It’s a “common mistake” around this time for runners to keep eating like we do while doing the big training miles.
Nutritionist Mikki Williden says it’s a real issue.
“Some people end up being heavy, lethargic and brain-fogged when they turn up to the start-line,” she says.
She knew of one guy who carb-loaded so much during a taper period that he ended up around 4kg heavier when he turned up at an event start-line.
“People overeat all the time when it comes to running,” says Williden.
So during the taper period – which can be a few weeks or as little as 10 days before an event depending on the individual – here are some of Williden’s tips:
Reduce your food intake over this time. You don’t need as much fuel because you are not using up as much energy.
2. Tap into your hunger cues; Do not eat to schedule.
3. If you suffer from nerves then reduce your vegetable intake a few days out from the event. Williden is usually an advocate of “10 serves of veg a day”, but around this time too much fibre can upset the gut and take up a lot of stomach space “which can make you feel bloated”.
4. Don’t take vast quantities of sports drinks leading up to a race. It can be too much liquid energy. “You’re better off making your own smoothies or having natural electrolytes like coconut water,” she adds.
5. Eat more frequently in the day before the event, but reduce the size of meals. This helps with having “a comfortable stomach”.

ps Williden says her favourite pre-race meals are things like Japanese (think salmon don), or a roast pork meal with kumara.

sarah sinclair

 
FUEL FOR RACE DAY
Raceday nutrition is different for everyone. So what works well for one person may not work well for another. Probably the most important advice for race day, is that you should practise your own race day nutrition while doing your training runs. And it is wise to experiment with different options as it can be a matter of trial and error to pinpoint what exactly works best for you.
Sarah Sinclair, a nutritionist who specialises in nutrition for runners through her business RUNtrition, recommends eating things on race day that are “nutrient dense, with complex carbs, with healthy fats and ideally a few antioxidants to boost (think whole foods and real foods where you can). And of course drink some fluid.”
Do not eat too much prior to a race – but make sure this meal is at least 2 hours before your race/event.
Lots of people find Oats/Oatmeal or a granola works well for them, whether or not you add milk/or yoghurt is an individual thing. Some things can upset the GI tract. “Bananas are generally always safe, a piece of plain (not too fibrous) toast with banana and nut butter works well too”.

5 top tips from Sinclair:
1. Practise your nutrition strategy well ahead of race day – the before and duringfoods/fuels.
2. Prep it the night before – at 4am you don’t want to be searching around for the last scraping of peanut butter.
3. For your event fuel – always take extra, just in case – or have supporters on the course with extra.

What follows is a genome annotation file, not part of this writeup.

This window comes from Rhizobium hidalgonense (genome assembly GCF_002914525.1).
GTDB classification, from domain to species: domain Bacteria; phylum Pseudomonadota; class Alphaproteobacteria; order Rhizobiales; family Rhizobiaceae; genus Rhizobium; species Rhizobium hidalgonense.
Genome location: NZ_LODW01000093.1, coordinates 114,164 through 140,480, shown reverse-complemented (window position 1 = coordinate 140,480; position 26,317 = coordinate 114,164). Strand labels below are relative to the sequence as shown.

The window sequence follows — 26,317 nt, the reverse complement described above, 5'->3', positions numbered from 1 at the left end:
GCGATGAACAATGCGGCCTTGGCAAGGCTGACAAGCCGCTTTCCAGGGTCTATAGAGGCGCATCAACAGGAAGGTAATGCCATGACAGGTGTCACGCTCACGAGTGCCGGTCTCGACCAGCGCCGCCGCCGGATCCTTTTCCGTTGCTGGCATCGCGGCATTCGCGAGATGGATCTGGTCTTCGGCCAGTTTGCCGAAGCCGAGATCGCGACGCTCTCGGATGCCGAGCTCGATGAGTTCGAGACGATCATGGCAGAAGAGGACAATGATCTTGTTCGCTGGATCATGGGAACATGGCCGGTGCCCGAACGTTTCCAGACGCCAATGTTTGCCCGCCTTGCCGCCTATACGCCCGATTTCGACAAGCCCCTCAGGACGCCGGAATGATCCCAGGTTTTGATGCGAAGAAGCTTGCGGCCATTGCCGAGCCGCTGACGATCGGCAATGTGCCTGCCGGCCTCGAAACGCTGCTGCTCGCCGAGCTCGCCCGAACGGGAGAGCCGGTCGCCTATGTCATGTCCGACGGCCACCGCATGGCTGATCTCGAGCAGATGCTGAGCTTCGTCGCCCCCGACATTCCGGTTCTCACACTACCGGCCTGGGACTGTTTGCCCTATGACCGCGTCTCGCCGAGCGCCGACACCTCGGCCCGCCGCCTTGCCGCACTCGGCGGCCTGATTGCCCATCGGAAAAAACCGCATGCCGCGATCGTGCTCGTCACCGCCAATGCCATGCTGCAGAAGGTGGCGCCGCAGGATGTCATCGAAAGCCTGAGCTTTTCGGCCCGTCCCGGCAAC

4. Just take a sip or two of water/fluid at each drink station -you do not need to drink the whole cup, over hydration can be as dangerous as dehydration.  And if you are not gunning for a sub 1:45h in a half or 3:20 full, walk the drink stations – I promise you, you will make up the time by not choking on your water.
5. Always eat within 30 minutes of your race/event finishing to help refuel the body and ensure optimum recovery and avoid alcohol however tempting until you have fully hydrated (i.e. at least gone to the bathroom after the race/event).

Ben Ruthe headshotAn Elite Runner’s perspective:

Meanwhile, I spoke with elite runner Ben Ruthe because I knew he would give a unique opinion here – and a fresh perspective too. And he’s worth listening to because he is a gun-runner (so is his gorgeous wife too, by the way). He’s the bloke who won the Auckland Marathon in 2008 and also has six national titles to his name (under various distances), to name just only a few of his incredible accomplishments.
The Bay of Plenty based runner says he honestly eats what he craves, but avoids excessive amounts “of things that aren’t good for you”. So to decode here, he means don’t drink alcohol like you are a party-animal, and don’t consume sugar like you might if you were Charlie from Charlie and the Chocolate Factory…
Ruthe strongly advises testing out race fuels well before race day so you know if they might upset your stomach.
He recommends to keep eating the foods you usually eat close up to an event too ie don’t change things radically. He says his father-in-law Trevor Wright (who represented England at the Commonwealth Games and could run a marathon in 2:12.28) used to love steak and chips and so he continued to enjoy eating this favourite meal right up to running his events. But it’s an individual thing, he adds.
But generally his approach is quite chilled. He reckons it can affect your performance if you focus too much on everything being precise food-wise around race day. “It can knock your confidence if you get hung up on everything being perfect,” he says.
He reckons rather than focusing too much on food on race day, rather focus on “enjoying” the event…

Meanwhile, you can enter the Rotorua Marathon by clicking here

  • Rachel Grunwell is a wellbeing columnist for 2 magazines, marathoner,  yoga teacher (who specialises in ‘yoga for runners’) and blogs on Inspiredhealth.co.nz .  She’s running the Rotorua Marathon this year (her 12th marathon). Her last run-related story was on TV3 presenter Mike McRoberts set to take part in the Christchurch Marathon, which was published in newspapers nationwide & on her blog. 
  • Follow Inspired Health on Facebook (for wellbeing inspiration + health-inspired giveaways) 
  • Follow Rachel on Instagram 

Rach 02